Because of the intervention of the International Amateur Athletic Federation, a marathon offering $100,000 in prize money and featuring world record-holder Alberto Salazar and Robert De Castella, the second-fastest marathoner in history, has been denied sanctioning and will not take place.

The action is the latest development in a long dispute over the role of agents in a sport that is evolving toward professionalism. The race, scheduled April 17 in Brisbane, Australia, was organized by the International Management Group, agent for the two runners, and was to be televised by CBS.

Officials of The Athletics Congress, the U.S. national governing body of running and track and field, regarded the scheduling of the event two days before the Boston Marathon, as a challenge to their authority. The Boston Marathon is the qualifying race for the U.S. marathon team for the 1983 world championships.

Friday, John Holt, secretary of the IAAF, instructed the Australian Amateur Athletic Union not to authorize a sanction because the race was organized "at the instigation of an agent of two of the protagonists."

In a telephone interview from London, Holt said he is notifying all IAAF members that it is a violation of IAAF rules for agents to set up races or to act as intermediaries between athletes and meet directors. Holt said that while there is a place for agents in the sport, "the one thing we do not want is agents telling the boys where or when to run."

Salazar said, "It's a power play. They want to be pulling the strings."

Drew Mearns, vice president of IMG, in charge of its running and fitness division, said he was notified yesterday that a contingent sanction to hold the race in Auckland, New Zealand, had been withdrawn by the New Zealand Amateur Athletic Union. Mearns said no reason was given.

According to Mearns, IMG was the promoter in Australia but not in New Zealand. "These two athletes will compete at some point in the future, hopefully this spring, when they decide to, not when the federation or the IAAF tells them they have to, or for that matter, when we tell them they have to."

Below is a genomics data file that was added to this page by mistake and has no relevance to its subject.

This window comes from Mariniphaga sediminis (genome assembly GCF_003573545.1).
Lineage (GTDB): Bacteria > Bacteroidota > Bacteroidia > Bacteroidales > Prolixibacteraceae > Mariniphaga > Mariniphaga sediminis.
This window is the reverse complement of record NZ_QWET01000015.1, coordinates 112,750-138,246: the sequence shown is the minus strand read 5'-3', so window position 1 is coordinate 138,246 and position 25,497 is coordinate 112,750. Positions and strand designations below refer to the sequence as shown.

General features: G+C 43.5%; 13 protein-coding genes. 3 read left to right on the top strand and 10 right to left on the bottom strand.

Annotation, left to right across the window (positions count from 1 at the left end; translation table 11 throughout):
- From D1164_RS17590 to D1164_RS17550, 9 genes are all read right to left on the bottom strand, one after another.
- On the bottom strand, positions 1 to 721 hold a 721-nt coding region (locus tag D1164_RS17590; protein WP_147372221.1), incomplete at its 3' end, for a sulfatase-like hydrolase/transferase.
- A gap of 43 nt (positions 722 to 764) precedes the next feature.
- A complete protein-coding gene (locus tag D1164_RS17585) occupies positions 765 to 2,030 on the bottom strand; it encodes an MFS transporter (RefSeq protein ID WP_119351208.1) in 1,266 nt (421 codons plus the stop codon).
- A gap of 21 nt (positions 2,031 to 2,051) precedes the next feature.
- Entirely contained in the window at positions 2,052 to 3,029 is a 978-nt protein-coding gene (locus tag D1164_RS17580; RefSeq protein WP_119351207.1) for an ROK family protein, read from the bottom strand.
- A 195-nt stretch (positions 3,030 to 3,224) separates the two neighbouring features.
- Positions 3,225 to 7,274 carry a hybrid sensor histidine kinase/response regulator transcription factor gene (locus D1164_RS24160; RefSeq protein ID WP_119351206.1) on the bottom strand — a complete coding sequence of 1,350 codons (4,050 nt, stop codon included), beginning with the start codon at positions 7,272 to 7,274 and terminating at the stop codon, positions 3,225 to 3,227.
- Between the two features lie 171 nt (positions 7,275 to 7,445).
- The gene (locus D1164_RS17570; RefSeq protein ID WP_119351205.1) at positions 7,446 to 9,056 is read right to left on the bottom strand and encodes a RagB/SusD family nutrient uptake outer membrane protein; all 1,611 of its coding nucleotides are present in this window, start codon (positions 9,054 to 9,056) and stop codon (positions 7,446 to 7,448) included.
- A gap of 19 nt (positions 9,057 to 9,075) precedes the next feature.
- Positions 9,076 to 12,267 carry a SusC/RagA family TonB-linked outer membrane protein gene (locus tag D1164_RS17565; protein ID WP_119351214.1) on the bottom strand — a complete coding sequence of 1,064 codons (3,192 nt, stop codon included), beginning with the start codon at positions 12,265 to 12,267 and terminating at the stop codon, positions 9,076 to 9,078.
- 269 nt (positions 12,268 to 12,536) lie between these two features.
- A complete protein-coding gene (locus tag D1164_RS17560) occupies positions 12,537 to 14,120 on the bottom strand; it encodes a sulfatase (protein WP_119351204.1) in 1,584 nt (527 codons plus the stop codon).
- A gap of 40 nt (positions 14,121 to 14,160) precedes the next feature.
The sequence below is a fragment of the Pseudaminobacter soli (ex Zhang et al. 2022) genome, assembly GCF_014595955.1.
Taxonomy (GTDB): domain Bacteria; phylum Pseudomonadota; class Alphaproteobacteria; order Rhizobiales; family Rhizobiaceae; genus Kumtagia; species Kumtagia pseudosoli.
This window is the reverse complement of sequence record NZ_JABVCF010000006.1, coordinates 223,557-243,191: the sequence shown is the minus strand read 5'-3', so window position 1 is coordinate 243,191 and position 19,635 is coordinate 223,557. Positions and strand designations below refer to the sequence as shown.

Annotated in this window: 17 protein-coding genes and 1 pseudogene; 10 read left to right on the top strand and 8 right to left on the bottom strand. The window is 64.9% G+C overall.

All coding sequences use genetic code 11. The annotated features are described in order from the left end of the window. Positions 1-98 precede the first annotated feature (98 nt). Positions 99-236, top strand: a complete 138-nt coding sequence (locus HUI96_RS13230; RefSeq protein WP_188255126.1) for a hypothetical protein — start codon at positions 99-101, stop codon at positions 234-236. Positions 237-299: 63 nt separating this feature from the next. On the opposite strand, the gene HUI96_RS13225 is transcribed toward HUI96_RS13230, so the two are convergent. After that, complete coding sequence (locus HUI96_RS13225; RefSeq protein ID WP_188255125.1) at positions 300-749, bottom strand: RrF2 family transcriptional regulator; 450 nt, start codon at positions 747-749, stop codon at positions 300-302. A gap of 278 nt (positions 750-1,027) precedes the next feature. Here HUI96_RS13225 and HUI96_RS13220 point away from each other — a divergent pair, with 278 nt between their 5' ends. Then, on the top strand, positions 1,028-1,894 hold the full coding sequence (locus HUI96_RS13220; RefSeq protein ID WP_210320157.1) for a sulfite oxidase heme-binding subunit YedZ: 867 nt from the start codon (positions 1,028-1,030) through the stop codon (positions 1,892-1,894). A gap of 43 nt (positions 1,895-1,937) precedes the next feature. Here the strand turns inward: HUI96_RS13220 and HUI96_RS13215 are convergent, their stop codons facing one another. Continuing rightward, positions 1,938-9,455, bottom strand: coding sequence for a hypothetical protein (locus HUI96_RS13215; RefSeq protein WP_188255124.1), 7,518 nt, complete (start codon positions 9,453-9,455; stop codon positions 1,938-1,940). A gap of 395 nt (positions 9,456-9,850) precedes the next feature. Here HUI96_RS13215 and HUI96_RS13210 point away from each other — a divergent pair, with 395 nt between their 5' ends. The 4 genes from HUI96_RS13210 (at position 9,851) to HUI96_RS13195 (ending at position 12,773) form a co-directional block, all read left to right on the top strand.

On Jan. 3, Ollan Cassell, executive director of TAC, issued a memo saying he would enforce IAAF rules banning the use of agents to negotiate with meet directors on an athlete's behalf.

Sources in the running community say Cassell tried to use his influence to deny the race a sanction. Cassell said, "I heard there was money involved. I called the IAAF to ask if there was a sanction for the race. I was doing it to protect the athletes' eligibility. That's the extent of my involvement."

An IAAF spokesman said the matter was first brought to its attention by someone in Britain and that Cassell's involvement was part of his duty as a member of the eligibility subcommittee.

Mearns said he would request a meeting with Cassell to discuss the issue. "Our next step is to seek to come to some agreement with the IAAF as to whether and where we can operate within the sport. If they take the position they seem to be taking, that is openly hostile and possibly illegal to exclude us from the business, we'll operate outside their jurisdiction."

Asked if that meant IMG would consider creating a professional running circuit, Mearns said, "It's an option . . . They certainly are creating an incentive for someone to create a rival organization and rival governing body. Somebody will do it. I'm not saying we'll do it."